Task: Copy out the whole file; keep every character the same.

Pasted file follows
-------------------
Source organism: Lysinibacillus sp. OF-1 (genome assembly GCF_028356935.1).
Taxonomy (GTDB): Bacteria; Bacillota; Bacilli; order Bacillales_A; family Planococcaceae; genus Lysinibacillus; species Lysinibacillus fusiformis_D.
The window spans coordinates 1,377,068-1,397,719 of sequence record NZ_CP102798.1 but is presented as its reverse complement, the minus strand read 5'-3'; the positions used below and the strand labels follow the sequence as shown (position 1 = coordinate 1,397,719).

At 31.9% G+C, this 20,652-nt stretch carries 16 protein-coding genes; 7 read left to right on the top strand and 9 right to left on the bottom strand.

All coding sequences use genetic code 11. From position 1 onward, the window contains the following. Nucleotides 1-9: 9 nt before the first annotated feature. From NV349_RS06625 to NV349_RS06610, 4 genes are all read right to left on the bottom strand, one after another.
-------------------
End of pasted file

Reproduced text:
Source organism: Lysinibacillus sp. OF-1 (genome assembly GCF_028356935.1).
Taxonomy (GTDB): Bacteria; Bacillota; Bacilli; order Bacillales_A; family Planococcaceae; genus Lysinibacillus; species Lysinibacillus fusiformis_D.
The window spans coordinates 1,377,068-1,397,719 of sequence record NZ_CP102798.1 but is presented as its reverse complement, the minus strand read 5'-3'; the positions used below and the strand labels follow the sequence as shown (position 1 = coordinate 1,397,719).

At 31.9% G+C, this 20,652-nt stretch carries 16 protein-coding genes; 7 read left to right on the top strand and 9 right to left on the bottom strand.

All coding sequences use genetic code 11. From position 1 onward, the window contains the following. Nucleotides 1-9: 9 nt before the first annotated feature. From NV349_RS06625 to NV349_RS06610, 4 genes are all read right to left on the bottom strand, one after another.